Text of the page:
Leading up to the NFL Draft April 27, Brad Evans and Liz Loza will crouch down, explode off the snap and tackle pressing questions about some of this year’s most prominent prospects. Monday’s “Three-Point Stance” focus: Western Michigan WR Corey Davis.
Several advanced scouts have compared Corey Davis to established targets Eric Decker, Keenan Allen and Demaryius Thomas – high praise. Do you feel that’s a fair representation? What are his biggest strengths?
Brad – Like another former Western Michigan standout before him, Greg Jennings, Davis has a route tree akin to a 100-year-old ficus. Slants, crosses, posts, outs, digs — he can run virtually anything with near impeccable timing and precision. That combined with his firm musculature (cut 210 pounds) and height (6-foot-3) suggest he should be able to gain separation, particularly in the short-to-intermediate field. Equally impressive, he’s a staunch competitor who high-points beautifully and wins many battles inside the red-zone.
If there’s a Michael Thomas in this year’s Draft, it’s undoubtedly Davis. He’s the all-time leader in collegiate receiving yards for a reason. Heck, he could make Brock Osweiler seem accurate. Ok, admittedly that’s a stretch. Still, Davis should produce quality numbers out of the gate and, barring injury, be a consistency king for years to come. The man-love is real.
Liz – Davis’ footwork and body control are stunning, almost like a running back’s. In fact, I think there’s some Shady McCoy to his game. The kid’s spin move is on point, as are his ball tracking skills and ability to dominate at all levels of the field. Add in excellent timing, breakaway quickness, and a solid leaping ability, and Davis should continue to produce in the red zone (he scored 52 TDs while at Western Michigan) in real life as well as fantasy.
The WMU standout, projects to be an ultra-capable No. 2 WR with WR1 potential (landing spot dependent) at the next level. He’s my No. 1 ranked wideout in this year’s draft.
Conversely, what reservations might a GM or head coach have about the Western Michigan product? Are you overly concerned about his surgically repaired ankle?
Brad – Davis possesses few chinks in the armor. Downfield speed is likely his weakest attribute. He didn’t participate in the 40-yard dash at the Combine and most analysts suspect he’s a 4.50-4.55 sprinter. Leaving NFL defensive backs in the dust may only happen sporadically, though he does showcase solid open-field burst on film. His occasional lapses in concentration and ankle procedure aren’t overly concerning. He also didn’t bog down against formidable competition, evidenced in his efforts against Northwestern (7-70-1), Illinois (4-97-0) and Wisconsin (6-73-1) last year. Don’t fret about his MAC ties.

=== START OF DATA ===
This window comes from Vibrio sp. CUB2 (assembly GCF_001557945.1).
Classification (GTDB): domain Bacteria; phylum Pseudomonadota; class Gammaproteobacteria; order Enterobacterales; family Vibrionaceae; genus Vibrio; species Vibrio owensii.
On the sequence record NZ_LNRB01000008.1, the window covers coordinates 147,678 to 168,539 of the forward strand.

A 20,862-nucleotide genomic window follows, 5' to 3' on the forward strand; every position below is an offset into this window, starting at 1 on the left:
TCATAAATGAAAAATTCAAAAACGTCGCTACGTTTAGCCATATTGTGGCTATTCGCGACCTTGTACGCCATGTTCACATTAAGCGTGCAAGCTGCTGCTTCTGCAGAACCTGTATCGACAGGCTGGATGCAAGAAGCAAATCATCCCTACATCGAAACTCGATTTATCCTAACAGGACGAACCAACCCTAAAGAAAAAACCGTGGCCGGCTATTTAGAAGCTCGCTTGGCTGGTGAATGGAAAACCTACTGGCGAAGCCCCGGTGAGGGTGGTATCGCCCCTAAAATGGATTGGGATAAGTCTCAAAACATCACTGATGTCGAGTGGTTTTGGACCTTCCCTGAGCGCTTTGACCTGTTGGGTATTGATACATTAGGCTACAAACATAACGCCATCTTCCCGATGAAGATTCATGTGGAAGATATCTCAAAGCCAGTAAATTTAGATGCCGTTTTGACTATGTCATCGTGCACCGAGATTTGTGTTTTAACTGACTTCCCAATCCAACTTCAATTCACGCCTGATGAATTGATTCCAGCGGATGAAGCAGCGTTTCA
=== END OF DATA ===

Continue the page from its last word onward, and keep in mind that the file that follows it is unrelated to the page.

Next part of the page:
Liz – Probably the biggest concern is the level of competition he faced in the MAC conference. He also had some focus issues, racking up 16 drops over his last three years at WMU. Ultimately, however, the evolution and improvement of Davis’ game over the course of his college career alley any potential fears of his flaming out.
As for the ankle, to say it was “surgically repaired” is a bit hyperbolic. It was reported that Davis suffered an “extermely minor” injury while training for the Combine. The surgery itself was likely a small “clean-up” job. The timing was unfortunate as it prevented the Chicago-area prospect from running at the Combine, but there’s not enough in his history to concern me at the moment.
Ok, gaze into the crystal ball; what’s the best landing spot for Davis in Round 1 of the NFL Draft? Assuming he is picked by that team, what’s your fearless forecast for him Year 1? Where would he stack up against veteran fantasy wideouts?
Brad – Unquestionably, Davis is the most complete wide receiver in this year’s class. His smooth routes, separation abilities, physicality, after-catch acceleration, versatility and red-zone showmanship arrow to initial fantasy success. Landing spot, however, means nearly everything.
In a perfect world, Tennessee, which owns the No. 5 overall pick, would be an awfully attractive locale for the youngster. Marcus Mariota is a budding superstar, the ground game is well-entrenched behind DeMarco Murray and Derrick Henry and, with Rishard Matthews the only established WR on roster, he would easily overtake Tajae Sharpe as the team’s clear-cut No. 2, at a minimum. If that occurred, which is probably a stretch, a WR top-20 level rookie campaign wouldn’t be out of bounds.
Most likely, Davis will wind up with either the Ravens or Chiefs and contribute borderline WR2 results in 12-team leagues. Arizona, a very enticing employer, is another possibility. Each scenario presents a different outcome, but he could finish in range of 65-70 receptions, 925-975 yards with 5-8 TDs, close to what the aforementioned Matthews (WR25 in ’16) tallied with the Titans a season ago.
Liz – The Chargers could look to snag Davis early, hoping to energize a new(ish) fan base while simultaneously landing on a younger and (hopefully) more durable version of Keenan Allen. The Bengals are also interesting at the nine spot, attempting to give 28-year-old A.J. Green some breathing room. But for my money, I’d love to see the former Bronco land in Baltimore.
With Steve Smith Sr. hanging up his cleats, and Kamar Aiken joining the Colts, the Ravens have a need at wide receiver. While Mike Wallace led the team’s wideouts in targets (TE Dennis Pitta actually accrued more looks) and Breshad Perriman flashed, their skill sets remain virtually identical. In an offense that led the league in passing plays last season, Davis has an opportunity to make an immediate impact, working as a chess piece all over the field.
Assuming he stays healthy, I’d fearlessly forecast a 79-946-6 stat line, which would earn him solid low-end WR2 status. For reference, I’d take him after Donte Moncrief, but ahead of Emmanuel Sanders.